All consuming inflation

By Ben Walsh
October 28, 2013

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Why, during the Great Recession, with a sputtering economy and increased unemployment, didn’t prices fall in the US? Instead, prices have risen, albeit much slower than normal. A new paper by economists Olivier Coibion and Yuriy Gorodnichenko puts that question in more precise, academic terms: why has the US had really low levels of inflation, when instead, they assert, economic theory says there should have been disinflation (falling prices)?

The reason prices didn’t fall in the Great Recession, the researchers find, is that businesses follow households’ lead on inflation expectations. And households have an unorthodox way of setting their inflation expectations: they pay a lot of attention to gas prices, which rose after the financial crisis. This is a marked difference from how academics and businesses gauge inflation: they intentionally exclude oil prices from their primary inflation metrics, in part because they are so volatile.

Coibion and Gorodnichenko’s findings suggest a new relationship between consumer inflation expectations and unemployment. Previously, both business and consumer inflation expectations and unemployment had been strongly correlated. But in the Great Recession, this relationship broke down. Unemployment increased dramatically, and inflation stayed higher than predicted.

James Hamilton writes that the researchers’ findings are a significant update to economic thinking on inflation. “For nearly a century, many economists have viewed variation in the unemployment rate as a key determinant of why inflation is higher in some years than in others,” he writes. Then the 1970s happened, and economists began to pay more attention to inflation expectations.

James Pethokoukis concludes that “if we all didn’t know that America was destined to again experience the scourge of rapidly rising prices”, the data from recent years “might suggest deflation is the bigger threat”. Pethokoukis runs through the dangers of deflation, including weak job job growth, lower demand, and falling investment and spending.

There are many good reasons to monetary policy should aim higher on inflation. However, Hamilton thinks consumers’ persistently high inflation expectations “makes it much more difficult for the Fed to try to justify its actions to the public on the grounds that inflation is currently too low”. And arguing for more inflation in the economy, according Binyamin Appelbaum’s reporting over the weekend, is precisely what the Fed is about to do. — Ben Walsh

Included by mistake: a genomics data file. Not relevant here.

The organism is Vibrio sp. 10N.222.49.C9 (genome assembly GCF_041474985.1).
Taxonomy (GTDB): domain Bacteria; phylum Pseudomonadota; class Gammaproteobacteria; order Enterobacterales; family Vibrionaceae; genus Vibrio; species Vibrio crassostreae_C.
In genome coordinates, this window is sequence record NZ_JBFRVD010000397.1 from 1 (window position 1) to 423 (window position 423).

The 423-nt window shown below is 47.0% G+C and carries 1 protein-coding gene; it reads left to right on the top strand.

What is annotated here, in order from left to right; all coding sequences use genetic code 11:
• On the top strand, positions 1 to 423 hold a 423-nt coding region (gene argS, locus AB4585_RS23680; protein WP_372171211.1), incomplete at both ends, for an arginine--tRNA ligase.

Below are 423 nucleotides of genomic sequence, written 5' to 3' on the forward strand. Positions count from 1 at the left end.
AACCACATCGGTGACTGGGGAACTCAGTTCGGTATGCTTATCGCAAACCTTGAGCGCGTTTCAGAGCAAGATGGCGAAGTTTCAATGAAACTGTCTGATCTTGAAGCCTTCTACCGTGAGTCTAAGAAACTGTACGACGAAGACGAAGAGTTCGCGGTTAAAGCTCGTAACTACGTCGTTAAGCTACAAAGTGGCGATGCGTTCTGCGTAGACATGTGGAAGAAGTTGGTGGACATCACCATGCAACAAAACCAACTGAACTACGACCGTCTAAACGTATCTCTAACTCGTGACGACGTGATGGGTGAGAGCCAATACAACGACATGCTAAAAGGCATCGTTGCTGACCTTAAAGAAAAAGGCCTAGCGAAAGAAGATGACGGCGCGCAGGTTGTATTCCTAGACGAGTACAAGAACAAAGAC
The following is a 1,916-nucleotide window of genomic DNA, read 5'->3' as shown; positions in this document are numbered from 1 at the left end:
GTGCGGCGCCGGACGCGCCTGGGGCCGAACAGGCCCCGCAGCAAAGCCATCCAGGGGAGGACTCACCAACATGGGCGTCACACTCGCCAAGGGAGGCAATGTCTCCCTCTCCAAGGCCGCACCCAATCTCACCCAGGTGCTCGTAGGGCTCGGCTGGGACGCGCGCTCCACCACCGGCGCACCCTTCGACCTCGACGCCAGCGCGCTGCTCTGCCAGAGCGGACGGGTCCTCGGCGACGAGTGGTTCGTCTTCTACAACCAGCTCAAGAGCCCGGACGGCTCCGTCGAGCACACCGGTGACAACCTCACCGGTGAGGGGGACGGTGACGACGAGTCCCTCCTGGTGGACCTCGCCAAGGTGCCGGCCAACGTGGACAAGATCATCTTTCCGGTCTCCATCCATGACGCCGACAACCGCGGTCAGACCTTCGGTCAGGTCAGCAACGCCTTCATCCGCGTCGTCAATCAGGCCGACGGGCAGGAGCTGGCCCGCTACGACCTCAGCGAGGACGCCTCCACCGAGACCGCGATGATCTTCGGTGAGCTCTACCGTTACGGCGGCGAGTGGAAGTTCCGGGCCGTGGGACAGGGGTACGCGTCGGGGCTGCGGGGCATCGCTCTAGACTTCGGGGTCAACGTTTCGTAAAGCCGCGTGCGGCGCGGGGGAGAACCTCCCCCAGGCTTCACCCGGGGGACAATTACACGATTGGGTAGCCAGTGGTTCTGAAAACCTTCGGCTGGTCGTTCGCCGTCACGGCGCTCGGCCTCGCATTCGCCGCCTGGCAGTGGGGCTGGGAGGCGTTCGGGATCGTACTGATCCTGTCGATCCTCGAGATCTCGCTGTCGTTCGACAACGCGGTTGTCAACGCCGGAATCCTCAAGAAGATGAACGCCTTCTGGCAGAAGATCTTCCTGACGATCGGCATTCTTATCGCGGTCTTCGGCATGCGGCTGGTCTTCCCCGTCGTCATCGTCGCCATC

On to today’s links:

Charts
The last 20 years were “the profoundest reshuffle of people’s economic positions since the industrial revolution” – John McDermott

Popular Myths
Amazon and the “profitless business model” fallacy – Eugene Wei

Cephalopods
Goldman Sachs’ charitable foundation is “run as if it’s a Broadway show” – Susanne Craig

Wonks
Why higher inflation would help the US economy – Jared Bernstein

Hackers
What happens when a prominent tech writer asks to be hacked – Pando Daily

Tax Arcana
The man who helps big companies save billions in Irish tax havens – Bloomberg

EU Mess
Italy’s demographics problem is almost as bad as Japan’s – WSJ
The lower-tax movement is gaining in one of Europe’s high-tax regions – Quartz

Oxpeckers
A great discussion on leaks and the future of news between Glenn Greenwald and Bill Keller – NYT

Long Reads
The New Agent Orange: Is America’s army making its soliders sick? – The Verge

Housing
The co-inventor of the mortgage bond on 6 ways to fix the housing market – WSJ

Popular Myths
No, math ability is not mostly genetic – Miles Kimball and Noah Smith

Servicey
“Purchasing vineyards is an excellent method to launder money” – South China Morning Post

Right On
Quality is speed – The Cutting Ledge

Sad Declines
The problem with Canadian men (economically, that is) – Worthwhile Canadian Initiative

Do You Have To Ask?
“Coffee v smoothies: Which is better for you? – BBC

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One comment

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Some typos in this article. See: “…Including weak job job growth, lower demand, and falling investment and spending.”

And possibly : “There are many good reasons to monetary policy should aim higher on inflation.” The ‘to’ I believe.

Posted by Sinjin.H | Report as abusive